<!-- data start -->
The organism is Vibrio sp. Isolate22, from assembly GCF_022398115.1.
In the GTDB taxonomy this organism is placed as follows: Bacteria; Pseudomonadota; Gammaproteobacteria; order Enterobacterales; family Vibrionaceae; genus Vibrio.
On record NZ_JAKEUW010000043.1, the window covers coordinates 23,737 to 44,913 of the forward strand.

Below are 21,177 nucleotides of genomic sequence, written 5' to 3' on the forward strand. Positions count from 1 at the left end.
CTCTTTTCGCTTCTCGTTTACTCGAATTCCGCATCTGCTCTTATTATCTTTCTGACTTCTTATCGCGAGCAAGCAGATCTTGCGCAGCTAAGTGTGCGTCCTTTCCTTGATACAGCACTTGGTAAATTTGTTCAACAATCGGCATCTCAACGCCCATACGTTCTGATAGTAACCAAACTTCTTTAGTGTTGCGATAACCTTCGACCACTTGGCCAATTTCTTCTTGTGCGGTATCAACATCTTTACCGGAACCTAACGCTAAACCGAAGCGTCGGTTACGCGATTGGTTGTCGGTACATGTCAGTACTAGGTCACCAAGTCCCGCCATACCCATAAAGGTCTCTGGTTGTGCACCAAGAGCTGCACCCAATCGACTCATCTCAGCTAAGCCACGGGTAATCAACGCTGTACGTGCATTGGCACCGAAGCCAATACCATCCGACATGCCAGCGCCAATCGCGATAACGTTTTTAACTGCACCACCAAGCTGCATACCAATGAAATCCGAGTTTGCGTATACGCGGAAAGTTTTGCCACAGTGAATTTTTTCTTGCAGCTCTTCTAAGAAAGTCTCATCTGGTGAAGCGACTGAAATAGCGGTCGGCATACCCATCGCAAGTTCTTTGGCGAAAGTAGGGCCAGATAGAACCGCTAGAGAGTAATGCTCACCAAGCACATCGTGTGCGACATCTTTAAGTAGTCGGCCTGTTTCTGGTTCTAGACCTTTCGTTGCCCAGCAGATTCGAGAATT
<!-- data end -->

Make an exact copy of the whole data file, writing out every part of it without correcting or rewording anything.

The organism is Vibrio sp. Isolate22, from assembly GCF_022398115.1.
In the GTDB taxonomy this organism is placed as follows: Bacteria; Pseudomonadota; Gammaproteobacteria; order Enterobacterales; family Vibrionaceae; genus Vibrio.
On record NZ_JAKEUW010000043.1, the window covers coordinates 23,737 to 44,913 of the forward strand.

Below are 21,177 nucleotides of genomic sequence, written 5' to 3' on the forward strand. Positions count from 1 at the left end.
CTCTTTTCGCTTCTCGTTTACTCGAATTCCGCATCTGCTCTTATTATCTTTCTGACTTCTTATCGCGAGCAAGCAGATCTTGCGCAGCTAAGTGTGCGTCCTTTCCTTGATACAGCACTTGGTAAATTTGTTCAACAATCGGCATCTCAACGCCCATACGTTCTGATAGTAACCAAACTTCTTTAGTGTTGCGATAACCTTCGACCACTTGGCCAATTTCTTCTTGTGCGGTATCAACATCTTTACCGGAACCTAACGCTAAACCGAAGCGTCGGTTACGCGATTGGTTGTCGGTACATGTCAGTACTAGGTCACCAAGTCCCGCCATACCCATAAAGGTCTCTGGTTGTGCACCAAGAGCTGCACCCAATCGACTCATCTCAGCTAAGCCACGGGTAATCAACGCTGTACGTGCATTGGCACCGAAGCCAATACCATCCGACATGCCAGCGCCAATCGCGATAACGTTTTTAACTGCACCACCAAGCTGCATACCAATGAAATCCGAGTTTGCGTATACGCGGAAAGTTTTGCCACAGTGAATTTTTTCTTGCAGCTCTTCTAAGAAAGTCTCATCTGGTGAAGCGACTGAAATAGCGGTCGGCATACCCATCGCAAGTTCTTTGGCGAAAGTAGGGCCAGATAGAACCGCTAGAGAGTAATGCTCACCAAGCACATCGTGTGCGACATCTTTAAGTAGTCGGCCTGTTTCTGGTTCTAGACCTTTCGTTGCCCAGCAGATTCGAGAATT